New spin on local parks
Town-wide park construction progresses with spring deadline in sight
by Adriana Rambay Fernández
Reporter staff writer
Jan 20, 2013 | 4552 views | 1 1 comments | 14 14 recommendations | email to a friend | print
UNDER CONSTRUCTION – Mike Martin from World Construction works on the new rubber surface that is going in to Smit Memorial Park in Secaucus.
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The recent days of unseasonably mild weather have been good for construction at parks in Secaucus that are receiving major upgrades, including Buchmuller Park, which houses the Little League Field, and Smit Memorial park. If warm weather continues, it brings the town closer to unveiling a number of new specially-themed playgrounds throughout town in time for spring.

Last week the Reporter toured some of the parks with Secaucus Mayor Michael Gonnelli, who met with construction site workers to check on progress. The Little League Field is being converted from a grass to synthetic turf surface, which is of upmost important to a number of tiny baseball players who hope to step out onto the field April 1. But the job supervisor on site could not make any promises that all of the changes would be completed by that date.

New dinosaur-themed features

Construction crews were at work last week resurfacing Smit Memorial Park, which is located off of Gail Place. The park sits in a snug residential corner next to the marshy, muddy wetland that houses a radio tower, along Radio Avenue. The park had a number of new dinosaur-themed playground features installed, including a playground for ages 5 to 12, a small Tyrannosaurus Rex slide, and a cave with fossils imprinted along the side and dinosaur eggs on top.

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“There are more dinosaurs coming in.” – Michael Gonnelli

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The municipality is using funds from visitor parking fees collected at the nearby Field Station: Dinosaurs park to pay for the Smit Park upgrades, which will cost approximately $200,000. The county freeholders last year voted in favor of allowing the town to keep the money from those parking fees, despite major resistance from Freeholder Bill O’Dea. Field Station: Dinosaurs charges $10 per car for an “environmental fee,” from which the town gets $6.80 for open space projects.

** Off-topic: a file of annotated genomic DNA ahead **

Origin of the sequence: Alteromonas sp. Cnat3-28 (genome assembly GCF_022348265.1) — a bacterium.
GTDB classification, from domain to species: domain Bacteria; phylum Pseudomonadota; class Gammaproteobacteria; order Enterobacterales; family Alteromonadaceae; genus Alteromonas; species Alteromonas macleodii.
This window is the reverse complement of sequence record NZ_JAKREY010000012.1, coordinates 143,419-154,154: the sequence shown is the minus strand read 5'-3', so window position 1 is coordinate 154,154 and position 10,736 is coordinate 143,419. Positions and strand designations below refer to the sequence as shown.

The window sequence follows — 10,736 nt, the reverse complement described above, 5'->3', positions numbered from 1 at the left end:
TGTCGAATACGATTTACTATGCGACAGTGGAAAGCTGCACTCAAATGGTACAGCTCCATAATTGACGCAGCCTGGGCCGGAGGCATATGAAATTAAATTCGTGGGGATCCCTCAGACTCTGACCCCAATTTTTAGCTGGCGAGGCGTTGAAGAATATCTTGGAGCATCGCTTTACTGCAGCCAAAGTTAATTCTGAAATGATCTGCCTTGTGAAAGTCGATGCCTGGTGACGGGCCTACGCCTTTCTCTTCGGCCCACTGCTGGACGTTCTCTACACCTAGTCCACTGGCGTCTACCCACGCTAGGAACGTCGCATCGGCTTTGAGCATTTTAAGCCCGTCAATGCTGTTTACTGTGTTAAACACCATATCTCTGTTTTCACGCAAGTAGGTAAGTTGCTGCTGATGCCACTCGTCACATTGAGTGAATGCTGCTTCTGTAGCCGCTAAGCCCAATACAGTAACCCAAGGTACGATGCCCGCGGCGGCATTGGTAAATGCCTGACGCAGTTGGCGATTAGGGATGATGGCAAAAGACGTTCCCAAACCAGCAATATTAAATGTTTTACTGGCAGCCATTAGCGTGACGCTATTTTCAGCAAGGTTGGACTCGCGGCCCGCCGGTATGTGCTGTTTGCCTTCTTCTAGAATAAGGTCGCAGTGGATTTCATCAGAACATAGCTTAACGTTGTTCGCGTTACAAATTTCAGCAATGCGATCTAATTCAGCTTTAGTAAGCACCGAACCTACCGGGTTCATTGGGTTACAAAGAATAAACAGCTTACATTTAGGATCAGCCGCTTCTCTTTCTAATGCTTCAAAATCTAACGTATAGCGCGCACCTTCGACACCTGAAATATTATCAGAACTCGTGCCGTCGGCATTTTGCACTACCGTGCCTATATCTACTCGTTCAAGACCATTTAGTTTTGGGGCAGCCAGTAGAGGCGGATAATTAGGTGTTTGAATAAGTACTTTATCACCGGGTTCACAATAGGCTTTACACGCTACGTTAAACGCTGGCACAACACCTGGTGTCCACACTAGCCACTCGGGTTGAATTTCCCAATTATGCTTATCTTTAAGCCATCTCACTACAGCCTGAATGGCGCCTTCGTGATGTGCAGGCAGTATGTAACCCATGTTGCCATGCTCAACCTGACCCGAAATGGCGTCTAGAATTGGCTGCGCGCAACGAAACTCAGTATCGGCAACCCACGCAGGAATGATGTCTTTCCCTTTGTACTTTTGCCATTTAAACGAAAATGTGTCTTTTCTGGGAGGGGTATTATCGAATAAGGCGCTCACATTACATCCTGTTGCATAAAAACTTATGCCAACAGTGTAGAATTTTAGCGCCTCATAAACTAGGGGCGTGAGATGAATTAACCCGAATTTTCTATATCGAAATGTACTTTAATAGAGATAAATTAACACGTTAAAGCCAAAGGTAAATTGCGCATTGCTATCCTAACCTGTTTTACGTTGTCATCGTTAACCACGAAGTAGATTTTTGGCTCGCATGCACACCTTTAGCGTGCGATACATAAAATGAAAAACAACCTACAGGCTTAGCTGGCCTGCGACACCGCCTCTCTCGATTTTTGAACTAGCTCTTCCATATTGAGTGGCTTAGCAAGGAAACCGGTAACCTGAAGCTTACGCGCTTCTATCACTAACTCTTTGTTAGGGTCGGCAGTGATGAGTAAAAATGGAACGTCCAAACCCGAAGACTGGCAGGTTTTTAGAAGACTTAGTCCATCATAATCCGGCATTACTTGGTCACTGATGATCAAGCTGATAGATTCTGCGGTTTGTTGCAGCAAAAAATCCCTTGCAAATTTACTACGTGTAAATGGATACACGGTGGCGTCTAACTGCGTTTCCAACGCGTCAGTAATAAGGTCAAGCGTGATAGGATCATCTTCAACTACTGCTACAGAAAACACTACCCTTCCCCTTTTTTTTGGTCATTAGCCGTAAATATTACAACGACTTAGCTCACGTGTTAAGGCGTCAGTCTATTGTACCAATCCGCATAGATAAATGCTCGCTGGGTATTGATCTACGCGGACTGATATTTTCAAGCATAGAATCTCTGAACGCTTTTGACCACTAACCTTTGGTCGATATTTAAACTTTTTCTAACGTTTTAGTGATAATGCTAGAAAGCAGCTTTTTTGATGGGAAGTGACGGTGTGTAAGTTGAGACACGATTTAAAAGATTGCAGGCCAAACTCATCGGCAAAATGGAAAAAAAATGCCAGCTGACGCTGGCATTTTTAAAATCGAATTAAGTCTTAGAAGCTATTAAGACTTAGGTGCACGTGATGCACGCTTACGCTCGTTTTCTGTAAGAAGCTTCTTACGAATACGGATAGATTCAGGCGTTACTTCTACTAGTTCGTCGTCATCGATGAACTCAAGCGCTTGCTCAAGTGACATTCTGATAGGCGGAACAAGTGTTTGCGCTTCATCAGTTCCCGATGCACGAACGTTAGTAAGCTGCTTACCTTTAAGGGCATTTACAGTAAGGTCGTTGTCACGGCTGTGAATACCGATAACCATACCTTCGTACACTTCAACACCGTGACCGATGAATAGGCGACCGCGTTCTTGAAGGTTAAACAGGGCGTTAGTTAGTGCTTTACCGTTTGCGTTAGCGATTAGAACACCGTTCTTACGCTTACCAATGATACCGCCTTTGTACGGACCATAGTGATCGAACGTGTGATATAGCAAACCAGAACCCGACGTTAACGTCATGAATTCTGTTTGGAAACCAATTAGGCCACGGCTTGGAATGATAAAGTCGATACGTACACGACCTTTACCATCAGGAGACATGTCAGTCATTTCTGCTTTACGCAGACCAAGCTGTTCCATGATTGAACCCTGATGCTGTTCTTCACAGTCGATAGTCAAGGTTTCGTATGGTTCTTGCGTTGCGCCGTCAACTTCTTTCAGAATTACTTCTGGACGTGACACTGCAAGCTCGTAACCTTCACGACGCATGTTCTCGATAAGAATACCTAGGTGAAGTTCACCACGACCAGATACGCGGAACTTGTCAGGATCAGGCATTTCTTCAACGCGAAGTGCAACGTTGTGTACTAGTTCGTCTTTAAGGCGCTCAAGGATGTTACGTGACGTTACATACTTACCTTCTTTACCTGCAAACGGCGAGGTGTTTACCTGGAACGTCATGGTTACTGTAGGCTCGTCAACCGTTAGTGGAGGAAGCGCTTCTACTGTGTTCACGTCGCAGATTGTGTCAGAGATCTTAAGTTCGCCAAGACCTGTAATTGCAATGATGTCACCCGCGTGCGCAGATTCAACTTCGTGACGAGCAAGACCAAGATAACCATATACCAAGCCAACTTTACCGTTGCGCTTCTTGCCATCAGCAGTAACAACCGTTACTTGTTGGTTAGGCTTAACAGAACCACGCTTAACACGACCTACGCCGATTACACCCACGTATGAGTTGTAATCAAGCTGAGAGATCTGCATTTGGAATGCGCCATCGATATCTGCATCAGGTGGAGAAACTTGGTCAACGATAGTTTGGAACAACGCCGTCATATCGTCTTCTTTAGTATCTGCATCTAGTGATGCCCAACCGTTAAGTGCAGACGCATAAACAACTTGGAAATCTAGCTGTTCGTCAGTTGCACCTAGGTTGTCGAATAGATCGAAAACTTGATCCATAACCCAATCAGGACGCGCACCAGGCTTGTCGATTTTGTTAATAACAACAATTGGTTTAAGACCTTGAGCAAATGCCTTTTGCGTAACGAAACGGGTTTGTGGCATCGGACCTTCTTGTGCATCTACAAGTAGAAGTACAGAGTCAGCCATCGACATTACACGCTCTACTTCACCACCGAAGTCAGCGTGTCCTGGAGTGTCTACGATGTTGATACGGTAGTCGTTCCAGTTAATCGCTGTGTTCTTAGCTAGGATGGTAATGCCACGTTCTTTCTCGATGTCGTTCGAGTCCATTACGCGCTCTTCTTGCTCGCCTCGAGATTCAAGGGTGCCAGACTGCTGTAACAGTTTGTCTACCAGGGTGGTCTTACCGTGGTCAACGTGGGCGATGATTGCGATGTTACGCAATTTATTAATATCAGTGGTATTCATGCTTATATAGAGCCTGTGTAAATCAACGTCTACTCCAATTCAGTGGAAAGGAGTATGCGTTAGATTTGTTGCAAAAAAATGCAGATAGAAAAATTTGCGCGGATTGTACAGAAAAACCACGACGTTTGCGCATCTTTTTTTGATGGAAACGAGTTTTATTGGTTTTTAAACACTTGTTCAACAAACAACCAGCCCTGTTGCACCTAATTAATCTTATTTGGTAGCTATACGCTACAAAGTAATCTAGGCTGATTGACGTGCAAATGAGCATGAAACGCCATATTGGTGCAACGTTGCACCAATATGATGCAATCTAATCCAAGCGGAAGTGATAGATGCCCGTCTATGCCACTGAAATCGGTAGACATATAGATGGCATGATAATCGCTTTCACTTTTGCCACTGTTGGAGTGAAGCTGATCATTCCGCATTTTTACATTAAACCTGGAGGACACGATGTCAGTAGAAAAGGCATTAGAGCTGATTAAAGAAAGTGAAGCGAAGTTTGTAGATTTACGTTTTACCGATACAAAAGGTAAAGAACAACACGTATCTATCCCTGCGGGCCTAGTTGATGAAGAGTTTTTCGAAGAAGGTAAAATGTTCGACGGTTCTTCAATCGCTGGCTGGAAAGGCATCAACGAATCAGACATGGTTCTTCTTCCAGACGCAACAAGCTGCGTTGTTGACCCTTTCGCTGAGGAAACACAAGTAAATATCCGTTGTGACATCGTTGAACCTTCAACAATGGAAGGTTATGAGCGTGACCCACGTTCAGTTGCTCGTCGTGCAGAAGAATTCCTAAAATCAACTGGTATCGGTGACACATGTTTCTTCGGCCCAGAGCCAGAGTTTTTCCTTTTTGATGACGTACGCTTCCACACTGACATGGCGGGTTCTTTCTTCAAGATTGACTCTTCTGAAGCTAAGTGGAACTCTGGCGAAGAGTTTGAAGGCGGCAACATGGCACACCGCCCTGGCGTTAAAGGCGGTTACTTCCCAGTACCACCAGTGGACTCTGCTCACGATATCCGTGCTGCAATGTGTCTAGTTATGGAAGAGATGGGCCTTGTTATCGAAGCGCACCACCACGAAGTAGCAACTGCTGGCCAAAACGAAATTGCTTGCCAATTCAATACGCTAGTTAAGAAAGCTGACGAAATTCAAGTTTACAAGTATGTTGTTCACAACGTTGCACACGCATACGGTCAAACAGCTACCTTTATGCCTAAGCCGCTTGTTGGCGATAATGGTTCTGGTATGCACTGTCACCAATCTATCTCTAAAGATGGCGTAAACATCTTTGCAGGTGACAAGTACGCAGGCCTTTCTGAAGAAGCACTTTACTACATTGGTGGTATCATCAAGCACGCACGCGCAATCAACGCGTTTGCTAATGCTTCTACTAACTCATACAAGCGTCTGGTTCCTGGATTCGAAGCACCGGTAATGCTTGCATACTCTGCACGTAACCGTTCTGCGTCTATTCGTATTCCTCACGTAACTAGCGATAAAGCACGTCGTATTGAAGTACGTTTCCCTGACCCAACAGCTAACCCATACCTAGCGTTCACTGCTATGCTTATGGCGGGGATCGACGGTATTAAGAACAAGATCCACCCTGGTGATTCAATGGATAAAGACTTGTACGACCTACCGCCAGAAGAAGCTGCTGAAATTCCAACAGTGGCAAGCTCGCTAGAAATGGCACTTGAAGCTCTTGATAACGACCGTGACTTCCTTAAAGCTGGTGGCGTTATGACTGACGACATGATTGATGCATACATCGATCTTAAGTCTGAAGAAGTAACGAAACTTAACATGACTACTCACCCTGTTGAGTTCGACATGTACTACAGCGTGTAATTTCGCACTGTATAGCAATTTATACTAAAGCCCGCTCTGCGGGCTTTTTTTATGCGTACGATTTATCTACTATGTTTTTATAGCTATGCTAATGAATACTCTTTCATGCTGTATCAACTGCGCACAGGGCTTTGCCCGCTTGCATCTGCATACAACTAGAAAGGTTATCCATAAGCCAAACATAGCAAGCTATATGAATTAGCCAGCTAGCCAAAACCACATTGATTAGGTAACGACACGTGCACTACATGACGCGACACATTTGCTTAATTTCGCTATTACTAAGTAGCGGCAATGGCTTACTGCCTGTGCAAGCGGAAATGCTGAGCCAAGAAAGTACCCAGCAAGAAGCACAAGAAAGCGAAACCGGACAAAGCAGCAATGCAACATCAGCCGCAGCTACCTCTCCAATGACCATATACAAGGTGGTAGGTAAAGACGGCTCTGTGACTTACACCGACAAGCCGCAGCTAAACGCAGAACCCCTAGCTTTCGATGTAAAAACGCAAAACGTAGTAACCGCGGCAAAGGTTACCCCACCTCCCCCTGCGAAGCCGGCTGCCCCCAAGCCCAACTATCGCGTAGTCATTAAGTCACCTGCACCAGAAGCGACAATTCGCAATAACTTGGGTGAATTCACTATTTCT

Safety measures

“I think that kids are important [and] keeping kids safe,” said Gonnelli in regard to why the park upgrades are seen as a priority for his administration. He said that that town had a number of liability issues with the parks because they did not meet safety standards and that there were many “imminent hazards.”

“This is like a safe haven for kids,” said Gonnelli about the upgraded Smit Park.

As part of the safety measures, the town is installing an eight foot wrought iron black fence that will be locked at night by the Parks Patrol Officer. The park originally had basketball courts, which were taken down to make room for the new playground. While teens in the area no longer have Smit Park as an option to play ball, toddlers can hone their motor skills at a tiny basketball court that won’t be more than six feet high.

The park will also have a spongy, springy surface, another upgrade that has been mirrored throughout the town’s parks.

Gonnelli also said the old parks were “boring.” To update the “boring” look of the older playground structures in local parks, each redesign includes a special theme such as a tree at Mill Creek Point, a farm at Buchmuller, a pirate ship that will soon manifest at Trolley Park, and the dinosaur theme at Smit.

“There are more dinosaurs coming in,” said Gonnelli.

In addition to the new playground, Smit will also get a brontosaurus statue that shoots water. Water features have become popular additions to new playgrounds throughout the town and county.

Gonnelli also hopes to put in a dinosaur mural along one stone cement wall painted by a local artist similar to a mural that was painted at Buchmuller Park. He anticipates that all of the parks will be ready by the spring and open before Memorial Day weekend.

April 1 deadline

The Little League field has a tight timeline with the goal of completion April 1 – the first day of Little League. Last week Gonnelli met with Job Supervisor Tom Resciniti at the field. Resciniti rambled off a checklist of items of what had been completed thus far, including the installation of drainage, the collector pipe, and manholes. The crew had run into some challenges with the seating, which required a redesign and also faced issues with the shade structure.

“I’m hoping, not promising,” said Resciniti regarding the April 1 deadline to have the field ready.

Massive rocks that had been dug up during construction sat on the expanse of dirt and mud that spanned the field. Resciniti referred to the rocks as Lincoln Tunnel rocks. They were likely taken from the construction of the Tunnel’s third tube in the 1960s and used to fill in the marsh in Secaucus. During that time the area was a mix between dump and marshland, before former Mayor James Moore along with local officials moved to convert the property into a park. Albert Buchmuller, who the park is named after, gave $217,000 toward its construction. Then, 40 years later, former Mayor Dennis Elwell used an estimated $500,000 in capital funds to install a field house, an outdoor bandstand, and other park upgrades.

For the most recent Buchmuller upgrades including the Little League field changes, the town is using a county open space grant that totals approximately $1.6 million.

Adriana Rambay Fernández may be reached at afernandez@hudsonreporter.com.

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NotYourSteppingStone
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January 22, 2013
Well, what do you know, another example of why Mike Gonnelli is the best mayor Secaucus has ever had.